Figure 10.2 Posner's (1973) “bird and train” problem. This illustrates the importance of proper problem representation. The problem is nearly impossible to solve if the solver focusses on the bird and builds a representation accordingly. A representation that focusses on the train is much easier to solve. At the top is an example of the complexity of solving the problem from the perspective of the bird representation, which is likely to be the initial representation that problem-solvers adopt. At the bottom is a relatively straightforward way of solving the problem from the perspective of a trainfocussed representation. The train-focussed representation takes into account the distance between the two stations (50 miles) and the rate of speed of the trains (25 mph). With that information, you know the two trains are going to meet halfway at 25 miles. The time it takes each train to travel the 25 miles at the rate of 25 mph is 1 hour. Notice that the bird's speed is 100 mph. According to the initial statement of the problem, the bird will have been flying back and forth many times for the entire hour. If

the bird is flying back and forth for an hour at a rate of 100 mph, it implies that the bird will have flown exactly 100 miles. This representation ignores the bird until the end. It also ignores the potential pitfalls of figuring out how many back-and-forth trips it takes. It doesn't matter how many trips back and forth the bird has taken; all that matters is that the bird has been flying for 1 hour at a rate of 100 mph. Posner's bird and train problem underscores the importance of the correct representation. This problem seems difficult at first but when approached in a different way with an alternative representation it can be very simple.

Stages of problem-solving Problem-solving can be fairly easily divided up into four stages. These stages may not occur in every case, and certainly if the problem is being solved by an explicit memory retrieval of a previously solved problem, then some stages might be skipped. Notice that these stages are similar to, but not exactly like, the states of decision-making that we discussed in Chapter 9. The parallel is unavoidable, because when we have to do some thinking work – judging, deciding, problem-solving – we tend to follows the same stages to recognize the current state, frame it, try to bring knowledge to bear, generate alternatives and assess the viability of those alternatives. The first stage can be referred to as the preparation stage. In the preparation stage, the problem-solver first understands that the problem exists, evaluates the presence of any givens, the presence of an initial state, and frames the problem. At this stage, the problem-solver would also examine any constraints, and try to understand the eventual goal. The problem-solver might try to estimate how long it will take to solve the problem and/or what resources would be needed. In this stage, a welldefined problem and an ill-defined problem can be differentiated. In the production stage, the problem-solver begins to generate, produce, and work on potential solutions. Many of these could be the result of general-purpose problem-solving heuristics, such as the hill climbing, means end, or working backwards strategies that will be discussed later in this chapter. In addition, if prior knowledge is brought to bear or if previous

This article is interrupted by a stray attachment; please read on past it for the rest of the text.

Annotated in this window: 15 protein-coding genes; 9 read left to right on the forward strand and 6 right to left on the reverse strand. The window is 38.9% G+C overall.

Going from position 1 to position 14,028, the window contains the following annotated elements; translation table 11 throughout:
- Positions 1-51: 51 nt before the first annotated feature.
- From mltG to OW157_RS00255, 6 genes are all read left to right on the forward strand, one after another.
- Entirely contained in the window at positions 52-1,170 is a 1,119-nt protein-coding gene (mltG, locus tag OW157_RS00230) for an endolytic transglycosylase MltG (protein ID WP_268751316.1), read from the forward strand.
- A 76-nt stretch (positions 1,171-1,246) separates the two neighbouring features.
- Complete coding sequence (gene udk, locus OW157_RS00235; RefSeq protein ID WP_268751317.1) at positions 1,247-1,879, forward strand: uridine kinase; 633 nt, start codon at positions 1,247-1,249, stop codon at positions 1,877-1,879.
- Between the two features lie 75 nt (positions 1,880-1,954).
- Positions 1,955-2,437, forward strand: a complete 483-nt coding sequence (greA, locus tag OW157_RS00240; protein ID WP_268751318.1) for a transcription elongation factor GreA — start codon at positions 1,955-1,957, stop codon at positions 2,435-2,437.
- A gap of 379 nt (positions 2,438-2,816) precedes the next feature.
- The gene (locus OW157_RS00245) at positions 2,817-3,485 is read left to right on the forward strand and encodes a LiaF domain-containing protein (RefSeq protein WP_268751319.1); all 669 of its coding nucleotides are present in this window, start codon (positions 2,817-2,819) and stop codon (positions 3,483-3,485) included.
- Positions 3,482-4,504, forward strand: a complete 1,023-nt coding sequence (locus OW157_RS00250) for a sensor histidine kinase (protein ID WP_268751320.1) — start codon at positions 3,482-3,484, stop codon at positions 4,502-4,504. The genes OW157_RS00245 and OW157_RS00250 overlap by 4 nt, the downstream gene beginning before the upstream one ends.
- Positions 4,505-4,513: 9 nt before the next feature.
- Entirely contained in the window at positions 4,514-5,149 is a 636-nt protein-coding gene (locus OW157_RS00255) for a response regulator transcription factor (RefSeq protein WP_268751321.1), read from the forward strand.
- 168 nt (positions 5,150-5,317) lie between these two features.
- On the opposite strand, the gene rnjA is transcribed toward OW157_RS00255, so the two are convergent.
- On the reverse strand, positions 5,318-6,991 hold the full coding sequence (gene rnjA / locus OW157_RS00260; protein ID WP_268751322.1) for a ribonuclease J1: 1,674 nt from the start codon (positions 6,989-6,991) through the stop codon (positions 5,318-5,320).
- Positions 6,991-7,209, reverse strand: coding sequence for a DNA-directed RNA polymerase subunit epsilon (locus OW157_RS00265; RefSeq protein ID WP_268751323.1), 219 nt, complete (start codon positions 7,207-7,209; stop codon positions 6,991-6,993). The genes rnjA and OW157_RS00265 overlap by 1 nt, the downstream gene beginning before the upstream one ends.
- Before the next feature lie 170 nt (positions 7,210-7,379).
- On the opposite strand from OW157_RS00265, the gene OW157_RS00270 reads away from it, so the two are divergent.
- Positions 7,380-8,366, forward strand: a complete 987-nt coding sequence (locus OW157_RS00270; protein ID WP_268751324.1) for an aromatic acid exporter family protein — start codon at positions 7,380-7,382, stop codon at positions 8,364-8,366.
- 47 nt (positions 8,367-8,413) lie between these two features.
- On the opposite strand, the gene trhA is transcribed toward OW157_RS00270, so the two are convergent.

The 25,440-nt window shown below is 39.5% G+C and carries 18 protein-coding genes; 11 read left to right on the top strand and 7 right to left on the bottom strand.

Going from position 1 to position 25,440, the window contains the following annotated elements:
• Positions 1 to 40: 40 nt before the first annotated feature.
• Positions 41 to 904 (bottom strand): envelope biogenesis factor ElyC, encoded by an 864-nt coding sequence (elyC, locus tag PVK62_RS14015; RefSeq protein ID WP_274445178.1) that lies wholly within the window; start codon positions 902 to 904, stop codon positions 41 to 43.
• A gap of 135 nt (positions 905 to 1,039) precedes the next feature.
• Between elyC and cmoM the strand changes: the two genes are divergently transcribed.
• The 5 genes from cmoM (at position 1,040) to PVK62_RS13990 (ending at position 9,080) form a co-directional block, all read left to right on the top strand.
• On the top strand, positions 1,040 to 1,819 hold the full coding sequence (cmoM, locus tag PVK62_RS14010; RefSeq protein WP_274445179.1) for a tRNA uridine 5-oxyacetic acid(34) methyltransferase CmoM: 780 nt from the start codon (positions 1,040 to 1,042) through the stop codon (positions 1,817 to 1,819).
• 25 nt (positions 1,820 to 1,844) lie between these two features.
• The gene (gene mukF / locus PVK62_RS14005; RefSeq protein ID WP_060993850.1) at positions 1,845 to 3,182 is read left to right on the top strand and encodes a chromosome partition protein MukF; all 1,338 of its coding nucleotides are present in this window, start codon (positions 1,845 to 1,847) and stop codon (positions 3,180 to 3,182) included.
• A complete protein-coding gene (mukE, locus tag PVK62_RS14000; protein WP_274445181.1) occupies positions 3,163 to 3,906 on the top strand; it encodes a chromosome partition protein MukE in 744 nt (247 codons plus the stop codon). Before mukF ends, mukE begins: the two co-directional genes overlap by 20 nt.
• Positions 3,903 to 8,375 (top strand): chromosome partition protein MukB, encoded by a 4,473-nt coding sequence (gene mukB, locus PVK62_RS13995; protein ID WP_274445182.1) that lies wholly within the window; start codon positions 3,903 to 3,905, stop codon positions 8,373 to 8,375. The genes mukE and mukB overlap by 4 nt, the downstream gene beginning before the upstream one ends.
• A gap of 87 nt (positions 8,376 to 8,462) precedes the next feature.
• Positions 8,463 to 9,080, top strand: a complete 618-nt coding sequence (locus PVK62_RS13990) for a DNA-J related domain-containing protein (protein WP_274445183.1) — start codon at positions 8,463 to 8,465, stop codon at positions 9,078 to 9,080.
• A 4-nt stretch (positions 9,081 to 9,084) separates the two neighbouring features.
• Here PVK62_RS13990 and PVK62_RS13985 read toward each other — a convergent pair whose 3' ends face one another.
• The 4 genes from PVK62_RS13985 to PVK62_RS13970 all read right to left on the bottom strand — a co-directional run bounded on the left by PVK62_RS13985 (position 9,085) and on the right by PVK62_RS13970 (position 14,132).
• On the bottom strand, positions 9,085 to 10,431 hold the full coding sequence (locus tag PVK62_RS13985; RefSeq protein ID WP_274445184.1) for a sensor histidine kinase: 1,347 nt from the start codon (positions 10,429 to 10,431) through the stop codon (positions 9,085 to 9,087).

examples need to be recalled, it is likely to take place in this production stage, which happens right after the problem is realized. The means are generated and applied. The ongoing success is monitored. The utility of shortcuts and heuristics is occasionally reconsidered. As potential solution paths are generated, the problem-solver engages in the judgement or evaluation stage. In this stage, tentative solution paths may be explored further, they may be evaluated for the likelihood of success, and if no correct solution is applicable, the problem-solver may give up and stop working on the problem or persist. The problem-solver is also monitoring the similarity between the current state and the goal state. If the current state matches the goal state, then the problem is solved. In many cases, an additional stage, referred to as the incubation stage, may occur even if the problem-solver gives up or moves on to another task. During the incubation stage, spreading activation in semantic memory may continue (see Chapter 3). In other words, even if the problem-solver is no longer explicitly trying to solve the problem, there may be implicit associations being drawn. Sometimes a problem is only solved by putting it out of mind or by working on something else. Upon returning to the problem, the solution seems evident. This sometimes results in an insight, which may have physiological correlates related to a feeling of satisfaction or relief. Insight problems will be discussed later in the chapter.